Gimme Shelter

Proving once again that all I need to make a new post on nailhed.com is 4 photos, 1 teaspoon of history, and a 1/2 cup of sarcasm all baked in a well-oiled deadpan, here is some totally legit peer-reviewed stuff that will make a perfect addition to my vast library of informative, factual posts.

Navi and I visited Detroit's Belle Isle Park recently and we decided to stop and take a look at this old dilapidated Victorian-era shelter that is a prominent sight along Central Avenue. We were both somewhat awed by the appearance of giant spider webs all over the structure...


My partner pointed out that this explains where all the Africanized saber-tooth tarantulas ended up that were left behind in the Spider House when the Belle Isle Safari Zoo was abandoned. Since taking over operation of Belle Isle, the State of Michigan has erected some caution tape around it to keep little children from wandering into the structure and becoming ensnared in the giant cobwebs, sort of like the misadventures of little hobbits about to be gobbled up by Tolkien-sized arachnids.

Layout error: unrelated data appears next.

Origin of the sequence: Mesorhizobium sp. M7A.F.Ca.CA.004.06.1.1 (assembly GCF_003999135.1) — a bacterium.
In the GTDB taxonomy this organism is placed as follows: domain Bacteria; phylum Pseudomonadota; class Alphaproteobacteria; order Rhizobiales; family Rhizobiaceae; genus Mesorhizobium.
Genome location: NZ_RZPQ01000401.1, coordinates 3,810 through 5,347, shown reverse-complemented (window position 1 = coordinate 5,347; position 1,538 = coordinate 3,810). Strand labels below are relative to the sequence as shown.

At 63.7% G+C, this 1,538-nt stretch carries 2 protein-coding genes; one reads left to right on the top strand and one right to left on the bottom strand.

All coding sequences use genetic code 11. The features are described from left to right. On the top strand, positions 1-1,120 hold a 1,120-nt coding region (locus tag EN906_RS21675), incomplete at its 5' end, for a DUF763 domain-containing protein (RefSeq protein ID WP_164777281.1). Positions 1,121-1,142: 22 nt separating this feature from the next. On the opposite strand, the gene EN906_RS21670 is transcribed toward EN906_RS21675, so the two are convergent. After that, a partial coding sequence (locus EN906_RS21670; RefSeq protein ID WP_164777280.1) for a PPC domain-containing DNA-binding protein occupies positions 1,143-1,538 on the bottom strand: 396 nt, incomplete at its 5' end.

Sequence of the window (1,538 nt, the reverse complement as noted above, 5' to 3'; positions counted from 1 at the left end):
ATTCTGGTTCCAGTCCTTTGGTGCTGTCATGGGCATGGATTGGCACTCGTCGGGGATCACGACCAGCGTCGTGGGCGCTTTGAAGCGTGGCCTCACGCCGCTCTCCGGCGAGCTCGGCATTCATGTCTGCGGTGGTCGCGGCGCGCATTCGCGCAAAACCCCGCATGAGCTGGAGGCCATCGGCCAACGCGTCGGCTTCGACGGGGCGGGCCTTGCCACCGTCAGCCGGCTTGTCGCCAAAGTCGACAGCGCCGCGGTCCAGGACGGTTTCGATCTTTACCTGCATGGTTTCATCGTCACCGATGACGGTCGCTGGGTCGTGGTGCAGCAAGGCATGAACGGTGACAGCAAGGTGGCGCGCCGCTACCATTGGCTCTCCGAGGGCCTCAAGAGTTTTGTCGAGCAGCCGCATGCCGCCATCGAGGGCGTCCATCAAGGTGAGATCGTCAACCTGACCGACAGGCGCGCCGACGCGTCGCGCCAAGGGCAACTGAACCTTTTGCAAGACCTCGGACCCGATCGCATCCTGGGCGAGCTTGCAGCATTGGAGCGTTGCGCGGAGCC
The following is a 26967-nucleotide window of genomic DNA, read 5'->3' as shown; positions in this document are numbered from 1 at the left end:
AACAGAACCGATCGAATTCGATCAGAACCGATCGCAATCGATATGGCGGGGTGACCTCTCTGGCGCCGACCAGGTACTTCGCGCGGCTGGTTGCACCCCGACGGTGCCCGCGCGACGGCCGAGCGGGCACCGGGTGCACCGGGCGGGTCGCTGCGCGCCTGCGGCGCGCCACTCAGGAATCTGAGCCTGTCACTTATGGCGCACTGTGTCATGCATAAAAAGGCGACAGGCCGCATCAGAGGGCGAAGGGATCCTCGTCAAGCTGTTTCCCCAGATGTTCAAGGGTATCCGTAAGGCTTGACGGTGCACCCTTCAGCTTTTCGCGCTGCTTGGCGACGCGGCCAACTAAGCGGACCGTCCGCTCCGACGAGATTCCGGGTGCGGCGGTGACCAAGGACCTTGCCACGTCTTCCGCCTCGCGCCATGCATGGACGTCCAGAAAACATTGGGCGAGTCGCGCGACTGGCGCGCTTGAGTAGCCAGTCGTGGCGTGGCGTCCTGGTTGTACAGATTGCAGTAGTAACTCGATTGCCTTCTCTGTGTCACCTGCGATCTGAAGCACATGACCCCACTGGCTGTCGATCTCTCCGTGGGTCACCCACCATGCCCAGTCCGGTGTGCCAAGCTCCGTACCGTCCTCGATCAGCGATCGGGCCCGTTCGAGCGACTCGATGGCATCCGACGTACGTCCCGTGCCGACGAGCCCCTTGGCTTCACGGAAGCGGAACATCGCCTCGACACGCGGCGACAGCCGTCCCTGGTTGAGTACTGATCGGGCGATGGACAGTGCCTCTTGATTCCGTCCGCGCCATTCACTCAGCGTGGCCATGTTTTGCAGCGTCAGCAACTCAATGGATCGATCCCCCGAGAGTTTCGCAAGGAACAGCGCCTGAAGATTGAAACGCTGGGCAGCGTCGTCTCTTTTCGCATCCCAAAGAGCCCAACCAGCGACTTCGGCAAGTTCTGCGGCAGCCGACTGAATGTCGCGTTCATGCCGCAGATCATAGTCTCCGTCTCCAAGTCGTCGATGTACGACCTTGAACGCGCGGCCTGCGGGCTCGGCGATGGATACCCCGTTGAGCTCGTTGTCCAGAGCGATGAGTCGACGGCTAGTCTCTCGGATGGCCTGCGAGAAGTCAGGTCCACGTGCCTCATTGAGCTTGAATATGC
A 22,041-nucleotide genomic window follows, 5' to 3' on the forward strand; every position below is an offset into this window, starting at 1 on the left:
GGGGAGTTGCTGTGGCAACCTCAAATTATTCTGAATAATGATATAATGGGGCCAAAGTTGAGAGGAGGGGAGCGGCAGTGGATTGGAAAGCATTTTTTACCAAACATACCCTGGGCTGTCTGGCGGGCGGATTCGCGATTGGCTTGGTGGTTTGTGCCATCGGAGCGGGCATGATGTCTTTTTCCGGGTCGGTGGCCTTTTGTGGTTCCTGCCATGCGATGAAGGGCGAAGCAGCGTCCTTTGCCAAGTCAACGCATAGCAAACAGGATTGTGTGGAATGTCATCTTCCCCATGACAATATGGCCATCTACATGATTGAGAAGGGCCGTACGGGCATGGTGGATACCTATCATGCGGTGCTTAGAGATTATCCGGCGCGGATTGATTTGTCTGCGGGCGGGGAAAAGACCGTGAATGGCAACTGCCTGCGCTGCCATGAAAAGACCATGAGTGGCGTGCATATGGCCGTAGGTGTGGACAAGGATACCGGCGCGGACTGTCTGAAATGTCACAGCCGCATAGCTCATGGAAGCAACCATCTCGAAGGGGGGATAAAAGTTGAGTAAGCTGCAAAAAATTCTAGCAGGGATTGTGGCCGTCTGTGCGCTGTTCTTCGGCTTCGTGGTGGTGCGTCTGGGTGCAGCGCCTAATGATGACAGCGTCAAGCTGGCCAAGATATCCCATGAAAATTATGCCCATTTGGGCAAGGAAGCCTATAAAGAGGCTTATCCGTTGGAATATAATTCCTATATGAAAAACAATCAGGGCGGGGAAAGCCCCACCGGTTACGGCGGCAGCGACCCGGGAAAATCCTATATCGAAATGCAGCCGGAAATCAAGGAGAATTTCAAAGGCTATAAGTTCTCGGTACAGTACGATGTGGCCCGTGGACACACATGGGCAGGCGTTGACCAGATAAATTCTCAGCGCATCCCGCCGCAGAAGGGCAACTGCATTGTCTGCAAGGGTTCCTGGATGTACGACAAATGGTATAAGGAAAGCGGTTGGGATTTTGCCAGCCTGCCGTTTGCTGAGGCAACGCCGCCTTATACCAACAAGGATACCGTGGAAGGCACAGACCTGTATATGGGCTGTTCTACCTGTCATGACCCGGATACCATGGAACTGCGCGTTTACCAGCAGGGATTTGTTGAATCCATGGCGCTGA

There was a state trooper eyeballing us from across the street as we approached the pavilion, but instead of warning us of the danger he retreated to his cruiser then appeared to make the sign of the cross and lock the doors. I have heard that the Michigan State Police have been involved in a few gun battles with the spiders when they come out at night to hunt, but Governor Snyder was keeping a lid on it to prevent more bad publicity. One more reason for white people to roll up their windows when they come to the D...